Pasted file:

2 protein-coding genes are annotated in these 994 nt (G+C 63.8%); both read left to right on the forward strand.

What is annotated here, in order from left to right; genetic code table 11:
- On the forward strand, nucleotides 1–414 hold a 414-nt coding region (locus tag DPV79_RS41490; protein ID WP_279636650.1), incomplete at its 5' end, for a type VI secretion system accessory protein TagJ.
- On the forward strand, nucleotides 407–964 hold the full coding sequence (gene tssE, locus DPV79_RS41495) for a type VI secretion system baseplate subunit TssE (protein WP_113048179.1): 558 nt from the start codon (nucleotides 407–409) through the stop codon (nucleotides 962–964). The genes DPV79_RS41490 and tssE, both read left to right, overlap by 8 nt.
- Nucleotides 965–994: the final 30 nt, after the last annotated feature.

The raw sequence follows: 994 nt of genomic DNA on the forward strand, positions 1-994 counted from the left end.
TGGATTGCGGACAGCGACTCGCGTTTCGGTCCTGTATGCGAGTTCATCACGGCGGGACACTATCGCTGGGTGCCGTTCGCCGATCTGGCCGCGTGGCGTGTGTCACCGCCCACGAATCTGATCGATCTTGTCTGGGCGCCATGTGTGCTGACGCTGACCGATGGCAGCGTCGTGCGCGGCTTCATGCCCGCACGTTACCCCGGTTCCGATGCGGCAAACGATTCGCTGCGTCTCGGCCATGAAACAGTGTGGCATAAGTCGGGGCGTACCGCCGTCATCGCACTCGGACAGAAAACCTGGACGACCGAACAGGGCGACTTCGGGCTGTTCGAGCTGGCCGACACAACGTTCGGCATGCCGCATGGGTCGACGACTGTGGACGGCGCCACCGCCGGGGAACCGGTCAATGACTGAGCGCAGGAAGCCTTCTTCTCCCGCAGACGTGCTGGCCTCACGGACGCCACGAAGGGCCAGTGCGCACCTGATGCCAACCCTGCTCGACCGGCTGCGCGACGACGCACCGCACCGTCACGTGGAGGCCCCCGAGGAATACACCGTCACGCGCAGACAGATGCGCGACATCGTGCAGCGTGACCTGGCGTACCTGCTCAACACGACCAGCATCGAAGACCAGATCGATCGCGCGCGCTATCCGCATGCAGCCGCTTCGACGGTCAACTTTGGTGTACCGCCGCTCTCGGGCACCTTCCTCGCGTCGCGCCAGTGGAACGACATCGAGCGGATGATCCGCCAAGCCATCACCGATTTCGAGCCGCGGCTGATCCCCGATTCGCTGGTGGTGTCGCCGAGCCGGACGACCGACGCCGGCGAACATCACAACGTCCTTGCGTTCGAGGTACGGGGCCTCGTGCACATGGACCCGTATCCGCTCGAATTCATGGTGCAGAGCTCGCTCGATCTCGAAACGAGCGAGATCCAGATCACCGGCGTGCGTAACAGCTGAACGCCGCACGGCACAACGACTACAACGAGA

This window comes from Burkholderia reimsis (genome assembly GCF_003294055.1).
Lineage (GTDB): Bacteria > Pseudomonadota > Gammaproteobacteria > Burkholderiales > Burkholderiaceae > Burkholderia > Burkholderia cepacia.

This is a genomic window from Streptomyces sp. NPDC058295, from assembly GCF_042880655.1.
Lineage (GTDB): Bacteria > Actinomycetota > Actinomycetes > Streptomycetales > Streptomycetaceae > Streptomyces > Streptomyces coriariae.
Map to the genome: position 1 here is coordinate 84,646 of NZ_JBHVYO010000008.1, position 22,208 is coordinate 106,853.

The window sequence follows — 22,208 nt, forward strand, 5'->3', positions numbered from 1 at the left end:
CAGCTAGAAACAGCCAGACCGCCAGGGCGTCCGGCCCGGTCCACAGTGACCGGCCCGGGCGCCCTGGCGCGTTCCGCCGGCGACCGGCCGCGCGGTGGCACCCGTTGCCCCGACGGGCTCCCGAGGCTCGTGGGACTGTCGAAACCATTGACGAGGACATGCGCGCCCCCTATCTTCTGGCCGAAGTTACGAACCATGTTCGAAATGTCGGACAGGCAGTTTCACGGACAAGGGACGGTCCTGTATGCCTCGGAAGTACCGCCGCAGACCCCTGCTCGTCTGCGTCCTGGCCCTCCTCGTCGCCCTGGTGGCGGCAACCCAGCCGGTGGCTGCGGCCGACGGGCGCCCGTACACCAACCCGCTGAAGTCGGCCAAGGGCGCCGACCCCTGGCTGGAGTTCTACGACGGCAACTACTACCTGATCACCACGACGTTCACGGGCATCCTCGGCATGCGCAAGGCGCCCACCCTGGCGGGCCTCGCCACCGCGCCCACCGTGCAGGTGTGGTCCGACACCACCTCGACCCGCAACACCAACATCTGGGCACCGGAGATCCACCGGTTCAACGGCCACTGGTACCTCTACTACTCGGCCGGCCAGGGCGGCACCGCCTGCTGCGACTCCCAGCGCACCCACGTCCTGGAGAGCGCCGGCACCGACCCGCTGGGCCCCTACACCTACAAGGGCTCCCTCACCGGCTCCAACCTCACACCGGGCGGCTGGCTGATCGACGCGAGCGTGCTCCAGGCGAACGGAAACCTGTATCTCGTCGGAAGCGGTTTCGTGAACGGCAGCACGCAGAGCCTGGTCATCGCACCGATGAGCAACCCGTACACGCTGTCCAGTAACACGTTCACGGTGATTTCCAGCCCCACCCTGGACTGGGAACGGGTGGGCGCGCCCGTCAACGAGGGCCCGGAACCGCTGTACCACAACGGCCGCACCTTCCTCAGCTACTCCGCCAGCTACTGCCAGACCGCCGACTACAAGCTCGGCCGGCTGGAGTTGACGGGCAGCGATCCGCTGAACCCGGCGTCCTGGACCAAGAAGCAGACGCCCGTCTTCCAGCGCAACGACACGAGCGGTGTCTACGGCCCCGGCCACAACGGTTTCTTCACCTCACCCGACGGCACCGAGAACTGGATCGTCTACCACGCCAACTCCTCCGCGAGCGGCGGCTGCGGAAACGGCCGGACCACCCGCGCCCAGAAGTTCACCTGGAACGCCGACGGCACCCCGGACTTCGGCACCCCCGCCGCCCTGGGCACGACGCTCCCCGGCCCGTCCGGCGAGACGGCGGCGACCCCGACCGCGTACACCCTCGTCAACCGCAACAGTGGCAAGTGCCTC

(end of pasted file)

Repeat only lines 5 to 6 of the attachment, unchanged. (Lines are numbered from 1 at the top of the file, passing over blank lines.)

- Nucleotides 965–994: the final 30 nt, after the last annotated feature.

The raw sequence follows: 994 nt of genomic DNA on the forward strand, positions 1-994 counted from the left end.